Anne Douglas Dead: Producer and widow of Kirk Douglas was 102

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She was a scout for John Huston, a Cannes journalist and president of her husband’s production company.

Anne Douglas, a film publicist who first met Kirk Douglas on the set of Paris Act of love in 1953 and married him a year later, died Thursday. She was 102 years old.

Douglas has died at the longtime Beverly Hills home she shared with the legendary actor and husband, 66, his family have announced. He died at the age of 103 on February 5, 2020.

She worked for director John Huston as a scout and assistant on red Mill (1952), then began a three-year stint in 1953 as chief of protocol at the Cannes Film Festival, hosting parties and making sure they were filled with celebrities and the media.

Kirk was divorced from actress Diana Dill and secretly engaged to Italian actress Pier Angeli and Anne was married to a Belgian, Albert Buydens, when they met. He offered her a job as an assistant and she immediately turned it down.

“She finally agreed to work with me on a trial basis, making it clear that our relationship would be strictly commercial,” he wrote in Kirk and Anne: love letters, laughter and a life in Hollywood, the 2017 book he co-wrote with his wife.

“We chatted for hours and I had a strange feeling in my heart that I could fall in love with this man,” she wrote. “I didn’t want to, because I had seen too many young women getting into intense affairs with visiting movie stars – Dean Martin, Marlon Brando, Cary Grant among them. Then the movie ended and them. men have returned to their wives and families. “

Still, they started a complicated relationship on the film directed by Anatole Litvak. Act of love which continued when Kirk moved to Italy to shoot Odysseus (1954) – she was also a commercial for this film – then in the Bahamas, Jamaica and the United States 20000 Leagues Under the Sea (1954).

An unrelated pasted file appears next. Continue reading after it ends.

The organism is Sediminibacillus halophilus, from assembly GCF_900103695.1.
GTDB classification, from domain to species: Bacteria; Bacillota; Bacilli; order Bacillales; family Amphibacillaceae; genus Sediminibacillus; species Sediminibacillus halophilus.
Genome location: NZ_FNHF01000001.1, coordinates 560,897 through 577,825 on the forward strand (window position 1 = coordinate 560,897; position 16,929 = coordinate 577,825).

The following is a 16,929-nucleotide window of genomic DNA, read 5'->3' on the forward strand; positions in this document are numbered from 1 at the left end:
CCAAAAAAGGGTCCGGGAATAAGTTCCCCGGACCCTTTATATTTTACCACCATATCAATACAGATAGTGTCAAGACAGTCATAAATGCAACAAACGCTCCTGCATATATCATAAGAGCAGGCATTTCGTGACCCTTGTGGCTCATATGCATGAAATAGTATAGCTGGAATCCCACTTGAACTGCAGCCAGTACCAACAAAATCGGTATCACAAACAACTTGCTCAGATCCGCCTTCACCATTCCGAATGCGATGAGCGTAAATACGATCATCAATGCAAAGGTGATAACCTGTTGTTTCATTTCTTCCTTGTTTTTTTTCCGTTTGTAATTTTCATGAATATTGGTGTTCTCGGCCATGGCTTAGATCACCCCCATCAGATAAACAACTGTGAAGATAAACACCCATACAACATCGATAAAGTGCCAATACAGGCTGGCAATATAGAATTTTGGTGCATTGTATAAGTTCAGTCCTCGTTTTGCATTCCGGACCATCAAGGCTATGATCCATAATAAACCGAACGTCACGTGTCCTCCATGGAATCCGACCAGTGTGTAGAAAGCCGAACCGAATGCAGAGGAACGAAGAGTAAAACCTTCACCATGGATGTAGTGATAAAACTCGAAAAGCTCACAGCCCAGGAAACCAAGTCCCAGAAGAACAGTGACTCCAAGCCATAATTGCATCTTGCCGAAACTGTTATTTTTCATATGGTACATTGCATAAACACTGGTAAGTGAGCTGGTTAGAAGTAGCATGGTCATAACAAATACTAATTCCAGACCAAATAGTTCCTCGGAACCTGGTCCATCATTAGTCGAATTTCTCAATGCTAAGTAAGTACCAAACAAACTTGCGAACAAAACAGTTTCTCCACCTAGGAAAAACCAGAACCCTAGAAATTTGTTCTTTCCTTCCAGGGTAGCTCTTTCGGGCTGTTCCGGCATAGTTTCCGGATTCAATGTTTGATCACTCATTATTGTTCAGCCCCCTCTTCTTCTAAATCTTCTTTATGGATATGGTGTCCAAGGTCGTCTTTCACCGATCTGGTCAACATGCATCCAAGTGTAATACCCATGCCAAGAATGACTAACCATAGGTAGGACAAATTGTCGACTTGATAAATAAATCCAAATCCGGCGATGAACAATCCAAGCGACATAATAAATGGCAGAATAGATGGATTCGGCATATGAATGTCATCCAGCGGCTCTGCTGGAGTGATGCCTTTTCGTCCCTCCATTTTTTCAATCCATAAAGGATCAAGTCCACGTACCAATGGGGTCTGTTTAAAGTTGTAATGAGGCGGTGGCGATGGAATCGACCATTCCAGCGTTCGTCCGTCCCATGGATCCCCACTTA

Finally, at a rare time when both were in Los Angeles, they spontaneously flew to Las Vegas and were married by a justice of the peace on May 29, 1954. Their sons, Peter and Eric, were born in 1955 and 1958 respectively. (Eric died in 2004 aged 46 from an accidental drug overdose.)

Hannelore Marx was born on April 23, 1919 in Hanover, Germany. His father owned textile shops in the city and was the exclusive importer of a strain of silk that the government had purchased to make parachutes. Her mother was a socialite.

After her parents’ divorce, she attended boarding school in Switzerland and learned fluent English, French and Italian.

She married Buydens, and they fled Belgium and moved to Paris during World War II. She got a job writing German subtitles for films, then was hired in 1948 to produce a program for NBC called Fashion show in Paris.

She later became president of Kirk’s independent film company, the Bryna Co., and received producer credit on Peg Leg, Musket & Saber (1973) and Detachment (1975), two films directed by and with her husband.

Kirk was married to Dill (mother of two-time Oscar winner Michael Douglas and brother, Joel) from 1942 until their divorce in 1951. He said their marriage began to unravel as ‘he was preparing for his star turn. Champion (1949).

The couple broke up amicably and Kirk and Anne became good friends with Diana and her new husband, Broadway producer and novelist Bill Darrid.

In 1958, Anne refused to allow Kirk to travel in a private plane from Palm Springs to New York with director Michael Todd. “I don’t know what got into me, but I had a weird feeling,” she wrote in their book. “Absolutely not, Kirk. I don’t want you on that plane. You can fly in commercial and meet him there.”

Kirk was furious and said if he couldn’t fly with Todd, well, he wouldn’t go at all.

On the drive back to Los Angeles the next day, they heard over the radio that Todd’s plane had crashed in New Mexico and that he and the three other people on board had been killed. They retreated to the side of the road and kissed.

“Honey, you saved my life. I’ll always trust your intuition from now on,” Kirk told her.

As Dorothy Chandler’s “lieutenant” in the campaign to build the Los Angeles County Music Center, she convinced bosses and movie stars to double and triple their initial contributions to the cause. After it opened in 1964, it served on the boards of the Mark Taper Forum and the Center Theater Group for decades and organized the Douglas Foundation’s big donation to build the Kirk Douglas Theater at CTG in Culver City.

In 2012, Anne and Kirk announced pledges totaling $ 50 million to five nonprofits, including the Motion Picture & Television Fund, through their foundation. They donated an additional $ 15 million to the MPTF House in 2015. To date, their foundation has contributed over $ 118 million to good causes.

Survivors include children Peter, Michael and Joel; stepdaughters Catherine and Lisa; grandchildren Cameron, Dylan, Carys, Kelsey, Tyler, Jason and Ryan; great-grandchildren Lua Izzy and Ryder; and sister Merle.

“She brought out the best in all of us, especially our dad,” Michael Douglas said in a statement. “Dad would never have had the career he made without Anne’s support and partnership. Catherine, me and the children adored her; it will always be in our hearts.

Donations in her memory can be made to the Anne Douglas Center of the Los Angeles Mission, 310 Winston St., Los Angeles, CA 90013.



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